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Lewis Hamilton

F1's biggest scandals: Hamilton disqualified for lying to the stewards

In the early stages of his career, Lewis Hamilton was not always the best boy in the class. In 2009, his team forced him to lie, after which he was caught and disqualified.

Hamilton 2009
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The 2000s was a decade full of unusual situations, fights and scandals in Formula 1. Teams were pushing the technical boundaries with BAR being found guilty of running a second fuel tank, to McLaren being chucked out of the 2007 Constructors' and fined $100 million for Spygate.

That's before the debacle of Indianapolis in 2005 that shredded F1's image in the US.

In this story, we go back 14 years and take a look at the controversial opening race of the 2009 season - the race that Brawn GP debuted and incredibly claimed a one-two finish with Jenson Button setting up his title-winning campaign.

This was the first race for the new major aerodynamic rules that had de-cluttered and simplified the cars, with Brawn's double-diffuser stealing all the headlines. Whether it was legal or not remains a fascinating debating point to this day...

Anyhow, both Ferrari and McLaren had fumbled the new rules, having poured so much into the 2008 fight with the F-60 and MP4-24 both turning out to be awful at the start of the year.

However, Lewis Hamilton - in his first race as reigning World Champion - finished third, having overtaken Jarno Trulli's Toyota under a late Safety Car after the Italian skated off the track.

That was fair enough, but what followed led to 'Lie-gate' and Hamilton being chucked out of the race and a long-serving McLaren employee being sacked.

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The 'lie-gate' scandal

After a crash between Sebastian Vettel and Robert Kubica, the Safety Car came onto the track, with Trulli running third and Hamilton fourth.

McLaren summoned the brand-new world champion via radio to let the Toyota car back past, which Hamilton did on the exit of Turn 4, but while the Safety Car still on-track, technically meaning that Trulli had overtaken Hamilton, and was duly hit with a 25 second time penalty.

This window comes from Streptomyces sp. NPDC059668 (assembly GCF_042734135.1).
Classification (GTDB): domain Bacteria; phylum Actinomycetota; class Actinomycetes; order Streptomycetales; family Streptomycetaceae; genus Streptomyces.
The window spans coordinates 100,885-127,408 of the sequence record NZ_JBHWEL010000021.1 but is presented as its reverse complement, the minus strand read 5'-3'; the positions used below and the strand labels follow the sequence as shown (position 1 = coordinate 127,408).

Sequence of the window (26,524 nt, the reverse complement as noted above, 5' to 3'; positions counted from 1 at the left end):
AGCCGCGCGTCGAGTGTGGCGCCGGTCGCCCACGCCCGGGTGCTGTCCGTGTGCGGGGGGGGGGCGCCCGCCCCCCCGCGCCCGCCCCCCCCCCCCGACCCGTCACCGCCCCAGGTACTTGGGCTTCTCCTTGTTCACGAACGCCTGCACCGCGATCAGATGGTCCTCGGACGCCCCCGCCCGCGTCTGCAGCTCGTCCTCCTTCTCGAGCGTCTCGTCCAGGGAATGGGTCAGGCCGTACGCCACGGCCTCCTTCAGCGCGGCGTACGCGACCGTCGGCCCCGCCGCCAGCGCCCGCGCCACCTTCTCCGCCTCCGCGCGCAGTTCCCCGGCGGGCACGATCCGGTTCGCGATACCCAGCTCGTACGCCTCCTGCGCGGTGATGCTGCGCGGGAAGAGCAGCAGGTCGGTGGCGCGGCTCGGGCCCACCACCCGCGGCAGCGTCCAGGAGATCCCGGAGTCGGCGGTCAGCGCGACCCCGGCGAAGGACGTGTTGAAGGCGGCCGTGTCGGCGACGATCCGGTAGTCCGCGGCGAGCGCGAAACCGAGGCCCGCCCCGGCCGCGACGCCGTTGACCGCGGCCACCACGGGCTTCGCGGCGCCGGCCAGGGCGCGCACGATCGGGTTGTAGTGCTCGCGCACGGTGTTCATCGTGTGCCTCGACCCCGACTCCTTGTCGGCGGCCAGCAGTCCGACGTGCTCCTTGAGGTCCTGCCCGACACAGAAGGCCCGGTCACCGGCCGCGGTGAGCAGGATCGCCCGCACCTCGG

This was based on evidence provided by Hamilton and team manager Dave Ryan that no instructions to allow the Toyota back through had been transmitted over the radio.

Next time out in Malaysia, a interview was discovered that seemingly contradicted that, with the radio communications proving Hamilton had lied to the stewards with the Briton being clearly told to let Trulli back through.

Hamilton was promptly disqualified from the Australian GP, and the team hit with a suspended ban from the FIA, providing no similar incidents happened again.

Ryan was sacked for misleading the stewards, while a truthful Hamilton apologised to the stewards and media.

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Hamilton almost hung up his helmet on the willows

Some years later, Hamilton admitted he almost wanted to quit F1 in the aftermath. "It was a lot to deal with after everything that had happened," he revealed. "I care a lot about the way people look at me."

"I thought: 'Hey, maybe I shouldn't be here in this sport'. But McLaren is my dream team and I should count myself lucky to have raced here since the beginning of my F1 career. I've never wanted to drive for another team, so at that point it wasn't a desire to leave the team, it was just to stop racing. For a moment I thought, 'This is too much to handle. How do I come back from this?'."

But the people around Hamilton knew how to get him through it.

"I love racing, but I just didn't know ... sometimes it's just hard to deal with the consequences. It's hard to deal with people who as soon as you turn their back on them immediately talk about you. It created negative energy and I don't like that."

"However, I quickly realized that it wasn't just negative energy and that I received a lot of support and respect.

That made me stronger. It was an extraordinary experience. I can't predict the future, but I love the sport, I've always said that. I love winning, in a fair way. Integrity is very important to me."

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